Embracing Sunscreen for Radiant Skin

Protecting your skin with daily sunscreen use.



(Ground Picture / Shutterstock.com)

It’s Spring and the weather is changing. Birds, bees, and butterflies once again make their homes in trees and gardens. The tops of dandelions, tulips, and crocuses peek through the young spring grass. And the sun is shining brighter than ever.

With spring here and summer on its heels, it’s the season to enjoy the sun and the outdoors. But, before flocking to the beach or the picnic, it’s important to remember to put on sunscreen. This sometimes-funny-smelling white cream can keep a variety of conditions, from malignant carcinomas and melanomas to eczema, acne, rosacea, and even premature aging of the skin, at bay, the Cleveland Clinic explains. In fact, sunscreen is so potent and healthy that people really should be wearing it every day, even during the cloudy season.

Wear sunscreen daily
Dermatologist Dr. Melissa Piliang tells Cleveland Clinic, “We get a lot of sun exposure just going about our daily lives.” More So than we realize. For example, a 2010 study that found that men were more susceptible to skin cancer on the left side of their bodies. Why? Possibly because that side soaks up the sun while one is driving a car. And, whereas windshields may be able to block up to 96 percent of harmful UV rays, the side windows may only prevent 44 percent of these rays from hitting the driver. 

Sunscreen doesn’t just penetrate windshields and windows. It can also poke through cloud cover. According to the Cleveland Clinic, clouds only hold back about 20 percent of harmful UV rays. Piliang tells Cleveland Clinic, “It might even be a bit breezy out, so you don’t even think about the sun because you can’t see it, But you do still get a significant amount of sun exposure. It can catch you very easily on a cloudy day, so you have to be extra vigilant.”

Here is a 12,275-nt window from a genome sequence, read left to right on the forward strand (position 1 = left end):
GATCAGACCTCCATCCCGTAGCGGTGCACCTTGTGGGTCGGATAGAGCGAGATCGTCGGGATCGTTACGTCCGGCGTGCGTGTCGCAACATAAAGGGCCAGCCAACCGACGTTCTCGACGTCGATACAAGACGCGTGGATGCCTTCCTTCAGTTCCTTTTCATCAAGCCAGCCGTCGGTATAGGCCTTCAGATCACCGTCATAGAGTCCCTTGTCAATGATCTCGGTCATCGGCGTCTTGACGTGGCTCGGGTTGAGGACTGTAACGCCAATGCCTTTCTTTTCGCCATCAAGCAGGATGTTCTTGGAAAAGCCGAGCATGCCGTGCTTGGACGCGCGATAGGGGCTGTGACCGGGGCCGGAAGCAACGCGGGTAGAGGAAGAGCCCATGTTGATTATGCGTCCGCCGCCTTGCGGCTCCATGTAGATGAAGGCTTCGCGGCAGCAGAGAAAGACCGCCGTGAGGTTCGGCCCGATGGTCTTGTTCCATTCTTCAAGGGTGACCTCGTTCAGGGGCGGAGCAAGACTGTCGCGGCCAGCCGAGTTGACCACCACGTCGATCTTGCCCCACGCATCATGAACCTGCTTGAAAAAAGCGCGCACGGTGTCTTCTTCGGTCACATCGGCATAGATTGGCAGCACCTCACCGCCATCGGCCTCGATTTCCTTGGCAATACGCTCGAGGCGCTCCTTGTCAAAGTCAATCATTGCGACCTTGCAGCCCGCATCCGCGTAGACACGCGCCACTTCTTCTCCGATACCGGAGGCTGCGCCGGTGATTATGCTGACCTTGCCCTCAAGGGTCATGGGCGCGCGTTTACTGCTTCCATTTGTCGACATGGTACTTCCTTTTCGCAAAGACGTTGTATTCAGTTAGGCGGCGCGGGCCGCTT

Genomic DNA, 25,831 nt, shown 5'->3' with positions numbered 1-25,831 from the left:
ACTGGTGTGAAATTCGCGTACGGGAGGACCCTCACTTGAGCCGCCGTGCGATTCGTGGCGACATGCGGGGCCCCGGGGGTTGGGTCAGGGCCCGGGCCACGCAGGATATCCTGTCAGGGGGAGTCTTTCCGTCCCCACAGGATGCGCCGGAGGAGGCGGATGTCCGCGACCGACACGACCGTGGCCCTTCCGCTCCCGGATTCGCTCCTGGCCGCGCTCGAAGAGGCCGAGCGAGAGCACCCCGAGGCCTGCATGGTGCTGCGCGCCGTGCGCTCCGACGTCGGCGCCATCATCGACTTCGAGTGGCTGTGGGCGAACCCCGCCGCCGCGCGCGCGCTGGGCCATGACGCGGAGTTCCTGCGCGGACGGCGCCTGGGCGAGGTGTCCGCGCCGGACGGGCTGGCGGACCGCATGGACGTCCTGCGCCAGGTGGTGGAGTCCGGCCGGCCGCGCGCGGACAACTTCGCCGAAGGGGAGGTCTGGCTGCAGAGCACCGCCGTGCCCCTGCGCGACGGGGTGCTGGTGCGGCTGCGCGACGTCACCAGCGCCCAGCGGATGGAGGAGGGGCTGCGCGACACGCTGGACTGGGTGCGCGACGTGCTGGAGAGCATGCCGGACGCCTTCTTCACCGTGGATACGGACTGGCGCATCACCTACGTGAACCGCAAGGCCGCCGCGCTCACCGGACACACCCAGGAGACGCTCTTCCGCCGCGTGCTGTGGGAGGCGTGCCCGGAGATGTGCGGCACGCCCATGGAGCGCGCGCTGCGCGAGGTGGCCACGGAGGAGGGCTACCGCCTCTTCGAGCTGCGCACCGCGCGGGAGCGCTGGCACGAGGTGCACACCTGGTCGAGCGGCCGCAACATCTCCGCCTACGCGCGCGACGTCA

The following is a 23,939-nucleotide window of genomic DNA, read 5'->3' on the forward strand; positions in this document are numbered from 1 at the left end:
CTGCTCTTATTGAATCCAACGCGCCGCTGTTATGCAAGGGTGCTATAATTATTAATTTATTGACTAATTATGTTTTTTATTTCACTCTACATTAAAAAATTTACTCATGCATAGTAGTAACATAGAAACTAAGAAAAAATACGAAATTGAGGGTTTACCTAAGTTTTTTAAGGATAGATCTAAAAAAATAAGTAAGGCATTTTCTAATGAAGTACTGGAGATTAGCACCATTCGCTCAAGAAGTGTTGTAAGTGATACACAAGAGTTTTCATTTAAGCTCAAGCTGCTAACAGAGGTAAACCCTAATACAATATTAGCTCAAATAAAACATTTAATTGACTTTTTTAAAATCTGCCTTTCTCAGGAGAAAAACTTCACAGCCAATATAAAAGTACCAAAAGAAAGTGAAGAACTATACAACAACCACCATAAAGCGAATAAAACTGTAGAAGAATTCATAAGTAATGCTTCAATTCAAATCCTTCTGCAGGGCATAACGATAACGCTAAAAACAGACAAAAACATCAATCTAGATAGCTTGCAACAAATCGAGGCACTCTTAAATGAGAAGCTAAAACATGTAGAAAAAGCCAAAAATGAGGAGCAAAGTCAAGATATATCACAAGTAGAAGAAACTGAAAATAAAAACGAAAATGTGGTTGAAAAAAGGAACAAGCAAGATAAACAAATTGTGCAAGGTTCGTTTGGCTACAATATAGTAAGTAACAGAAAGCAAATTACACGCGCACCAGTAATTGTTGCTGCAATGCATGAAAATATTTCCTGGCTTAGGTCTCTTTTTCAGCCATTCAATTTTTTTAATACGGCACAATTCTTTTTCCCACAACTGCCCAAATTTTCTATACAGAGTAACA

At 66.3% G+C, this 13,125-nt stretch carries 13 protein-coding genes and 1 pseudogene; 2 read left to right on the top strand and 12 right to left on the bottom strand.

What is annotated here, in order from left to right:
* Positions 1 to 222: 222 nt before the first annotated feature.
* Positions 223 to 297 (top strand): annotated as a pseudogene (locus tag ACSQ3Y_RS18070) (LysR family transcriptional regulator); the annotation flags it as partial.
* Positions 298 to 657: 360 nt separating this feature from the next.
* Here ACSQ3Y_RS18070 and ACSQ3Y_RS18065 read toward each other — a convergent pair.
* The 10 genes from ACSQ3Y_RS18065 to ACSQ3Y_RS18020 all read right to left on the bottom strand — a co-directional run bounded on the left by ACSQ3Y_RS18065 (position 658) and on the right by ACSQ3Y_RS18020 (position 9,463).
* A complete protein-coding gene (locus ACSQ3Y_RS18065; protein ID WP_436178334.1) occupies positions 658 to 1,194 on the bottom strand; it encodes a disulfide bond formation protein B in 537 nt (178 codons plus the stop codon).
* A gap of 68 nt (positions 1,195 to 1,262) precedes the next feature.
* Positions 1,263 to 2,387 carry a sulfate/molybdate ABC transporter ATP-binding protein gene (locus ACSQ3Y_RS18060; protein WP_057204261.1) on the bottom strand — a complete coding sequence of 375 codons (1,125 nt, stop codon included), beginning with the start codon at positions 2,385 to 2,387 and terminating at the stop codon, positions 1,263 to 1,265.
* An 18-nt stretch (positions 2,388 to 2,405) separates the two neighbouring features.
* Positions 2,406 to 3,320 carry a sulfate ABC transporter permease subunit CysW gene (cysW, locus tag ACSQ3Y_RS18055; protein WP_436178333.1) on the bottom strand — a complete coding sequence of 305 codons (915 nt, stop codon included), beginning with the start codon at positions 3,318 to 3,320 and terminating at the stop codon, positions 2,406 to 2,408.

Another example, cited by Cleveland Clinic is the fluorescent lights in an office. Piliang tells Cleveland Clinic that, “The fluorescent lights in our offices even produce some ultraviolet light. This is why wearing daily sunscreen is really important.”

Sunscreen can prevent more than just skin cancer
It is important to put on sunscreen properly, according to Healthline, to prevent dangerous melanomas and painful sunburns. However, that isn’t the only benefit garnered by applying sunscreen. Sunscreen can prevent wrinkles and skin discolorations and also help fade scars.

Additionally, while the damage from the sun’s rays is well known, less well known is the impact of blue light from electronics on the skin. According to one 2022 study, certain types of sunscreen, including those containing the chemical phenylene bisdiphenyltriazine maybe protect against the “cellular photodamage” from the blue light that emanates from screens and electronic devices.

Daily use of sunscreen, even in the winter or on cloudy days, can confer numerous health benefits on the wearer. Unfortunately, sunscreen use suffers from two factors: bad PR and improper usage.

Mythbusting: Can sunscreen be unhealthy?
Wired laments that influencers, like Gwenyth Paltrow, have pushed misinformation that sunscreen contains harsh chemicals that can actually damage the skin or prevent that “healthy tan.” The result is that many are concerned about the health impact of daily sunscreen use. One survey, for example, found that only 55 percent of Australians believed that sunscreen could be used daily in a safe way. 

Beauty blogger, Michelle Wong, tells Wired that many sunscreen users fear the long, unpronounceable, inorganic-sounding, chemical ingredients in sunscreens, for example homosalate, octocrylene, octisalate.

“There are a lot of organizations that are quite pseudoscientific, and they tend to always fear-monger about sunscreen ingredients. And a lot of it is simply because the names sound scary,” Wong explains.